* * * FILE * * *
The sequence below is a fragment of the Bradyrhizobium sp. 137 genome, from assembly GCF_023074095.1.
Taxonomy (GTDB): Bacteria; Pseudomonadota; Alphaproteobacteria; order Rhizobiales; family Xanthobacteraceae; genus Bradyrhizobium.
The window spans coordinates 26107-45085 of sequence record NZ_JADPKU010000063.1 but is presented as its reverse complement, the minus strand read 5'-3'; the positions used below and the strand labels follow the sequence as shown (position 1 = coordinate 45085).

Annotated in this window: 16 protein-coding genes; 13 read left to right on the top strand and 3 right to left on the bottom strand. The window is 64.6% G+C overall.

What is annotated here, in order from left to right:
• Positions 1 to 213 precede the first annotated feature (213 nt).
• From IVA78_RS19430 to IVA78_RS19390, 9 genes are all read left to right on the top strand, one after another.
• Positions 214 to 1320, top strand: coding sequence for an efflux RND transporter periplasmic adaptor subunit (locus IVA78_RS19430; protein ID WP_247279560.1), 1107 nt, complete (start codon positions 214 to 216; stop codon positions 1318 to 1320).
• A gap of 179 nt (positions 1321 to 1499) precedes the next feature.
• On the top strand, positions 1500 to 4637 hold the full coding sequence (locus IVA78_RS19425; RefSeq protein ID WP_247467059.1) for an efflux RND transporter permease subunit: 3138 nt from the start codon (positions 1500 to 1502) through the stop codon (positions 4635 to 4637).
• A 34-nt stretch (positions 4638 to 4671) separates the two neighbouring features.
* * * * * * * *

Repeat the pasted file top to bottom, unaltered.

The sequence below is a fragment of the Bradyrhizobium sp. 137 genome, from assembly GCF_023074095.1.
Taxonomy (GTDB): Bacteria; Pseudomonadota; Alphaproteobacteria; order Rhizobiales; family Xanthobacteraceae; genus Bradyrhizobium.
The window spans coordinates 26107-45085 of sequence record NZ_JADPKU010000063.1 but is presented as its reverse complement, the minus strand read 5'-3'; the positions used below and the strand labels follow the sequence as shown (position 1 = coordinate 45085).

Annotated in this window: 16 protein-coding genes; 13 read left to right on the top strand and 3 right to left on the bottom strand. The window is 64.6% G+C overall.

What is annotated here, in order from left to right:
• Positions 1 to 213 precede the first annotated feature (213 nt).
• From IVA78_RS19430 to IVA78_RS19390, 9 genes are all read left to right on the top strand, one after another.
• Positions 214 to 1320, top strand: coding sequence for an efflux RND transporter periplasmic adaptor subunit (locus IVA78_RS19430; protein ID WP_247279560.1), 1107 nt, complete (start codon positions 214 to 216; stop codon positions 1318 to 1320).
• A gap of 179 nt (positions 1321 to 1499) precedes the next feature.
• On the top strand, positions 1500 to 4637 hold the full coding sequence (locus IVA78_RS19425; RefSeq protein ID WP_247467059.1) for an efflux RND transporter permease subunit: 3138 nt from the start codon (positions 1500 to 1502) through the stop codon (positions 4635 to 4637).
• A 34-nt stretch (positions 4638 to 4671) separates the two neighbouring features.